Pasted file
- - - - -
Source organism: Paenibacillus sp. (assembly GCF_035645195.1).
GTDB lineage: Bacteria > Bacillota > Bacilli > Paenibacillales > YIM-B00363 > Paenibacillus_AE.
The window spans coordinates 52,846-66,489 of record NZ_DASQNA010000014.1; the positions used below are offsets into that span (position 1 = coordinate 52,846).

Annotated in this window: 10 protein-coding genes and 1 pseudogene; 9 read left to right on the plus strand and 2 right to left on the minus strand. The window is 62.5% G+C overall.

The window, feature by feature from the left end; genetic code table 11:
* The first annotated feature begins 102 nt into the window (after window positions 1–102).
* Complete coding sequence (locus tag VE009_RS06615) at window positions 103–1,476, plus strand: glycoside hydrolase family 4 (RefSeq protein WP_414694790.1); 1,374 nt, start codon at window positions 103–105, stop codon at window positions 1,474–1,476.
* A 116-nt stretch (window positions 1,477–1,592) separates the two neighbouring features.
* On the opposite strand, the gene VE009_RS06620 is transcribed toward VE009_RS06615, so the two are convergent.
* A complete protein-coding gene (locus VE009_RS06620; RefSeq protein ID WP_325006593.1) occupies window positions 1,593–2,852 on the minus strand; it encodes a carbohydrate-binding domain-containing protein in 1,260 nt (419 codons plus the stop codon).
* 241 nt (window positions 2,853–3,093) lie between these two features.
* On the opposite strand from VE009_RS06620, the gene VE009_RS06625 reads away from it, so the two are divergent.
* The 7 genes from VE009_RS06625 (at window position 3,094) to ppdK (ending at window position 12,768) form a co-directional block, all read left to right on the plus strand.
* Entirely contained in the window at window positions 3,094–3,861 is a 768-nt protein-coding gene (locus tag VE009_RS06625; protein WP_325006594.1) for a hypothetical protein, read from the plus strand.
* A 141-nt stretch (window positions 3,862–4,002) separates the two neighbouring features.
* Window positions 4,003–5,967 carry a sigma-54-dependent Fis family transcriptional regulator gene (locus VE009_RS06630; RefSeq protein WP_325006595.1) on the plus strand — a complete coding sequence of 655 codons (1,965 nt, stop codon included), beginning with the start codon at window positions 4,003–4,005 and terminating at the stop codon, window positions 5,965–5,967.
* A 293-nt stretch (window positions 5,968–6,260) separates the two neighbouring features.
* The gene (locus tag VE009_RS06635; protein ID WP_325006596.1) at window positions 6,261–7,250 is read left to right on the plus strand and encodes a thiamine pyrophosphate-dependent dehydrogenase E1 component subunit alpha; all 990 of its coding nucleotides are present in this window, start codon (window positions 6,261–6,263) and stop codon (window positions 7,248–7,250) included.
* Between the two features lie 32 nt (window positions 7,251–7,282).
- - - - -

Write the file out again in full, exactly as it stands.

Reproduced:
Source organism: Paenibacillus sp. (assembly GCF_035645195.1).
GTDB lineage: Bacteria > Bacillota > Bacilli > Paenibacillales > YIM-B00363 > Paenibacillus_AE.
The window spans coordinates 52,846-66,489 of record NZ_DASQNA010000014.1; the positions used below are offsets into that span (position 1 = coordinate 52,846).

Annotated in this window: 10 protein-coding genes and 1 pseudogene; 9 read left to right on the plus strand and 2 right to left on the minus strand. The window is 62.5% G+C overall.

The window, feature by feature from the left end; genetic code table 11:
* The first annotated feature begins 102 nt into the window (after window positions 1–102).
* Complete coding sequence (locus tag VE009_RS06615) at window positions 103–1,476, plus strand: glycoside hydrolase family 4 (RefSeq protein WP_414694790.1); 1,374 nt, start codon at window positions 103–105, stop codon at window positions 1,474–1,476.
* A 116-nt stretch (window positions 1,477–1,592) separates the two neighbouring features.
* On the opposite strand, the gene VE009_RS06620 is transcribed toward VE009_RS06615, so the two are convergent.
* A complete protein-coding gene (locus VE009_RS06620; RefSeq protein ID WP_325006593.1) occupies window positions 1,593–2,852 on the minus strand; it encodes a carbohydrate-binding domain-containing protein in 1,260 nt (419 codons plus the stop codon).
* 241 nt (window positions 2,853–3,093) lie between these two features.
* On the opposite strand from VE009_RS06620, the gene VE009_RS06625 reads away from it, so the two are divergent.
* The 7 genes from VE009_RS06625 (at window position 3,094) to ppdK (ending at window position 12,768) form a co-directional block, all read left to right on the plus strand.
* Entirely contained in the window at window positions 3,094–3,861 is a 768-nt protein-coding gene (locus tag VE009_RS06625; protein WP_325006594.1) for a hypothetical protein, read from the plus strand.
* A 141-nt stretch (window positions 3,862–4,002) separates the two neighbouring features.
* Window positions 4,003–5,967 carry a sigma-54-dependent Fis family transcriptional regulator gene (locus VE009_RS06630; RefSeq protein WP_325006595.1) on the plus strand — a complete coding sequence of 655 codons (1,965 nt, stop codon included), beginning with the start codon at window positions 4,003–4,005 and terminating at the stop codon, window positions 5,965–5,967.
* A 293-nt stretch (window positions 5,968–6,260) separates the two neighbouring features.
* The gene (locus tag VE009_RS06635; protein ID WP_325006596.1) at window positions 6,261–7,250 is read left to right on the plus strand and encodes a thiamine pyrophosphate-dependent dehydrogenase E1 component subunit alpha; all 990 of its coding nucleotides are present in this window, start codon (window positions 6,261–6,263) and stop codon (window positions 7,248–7,250) included.
* Between the two features lie 32 nt (window positions 7,251–7,282).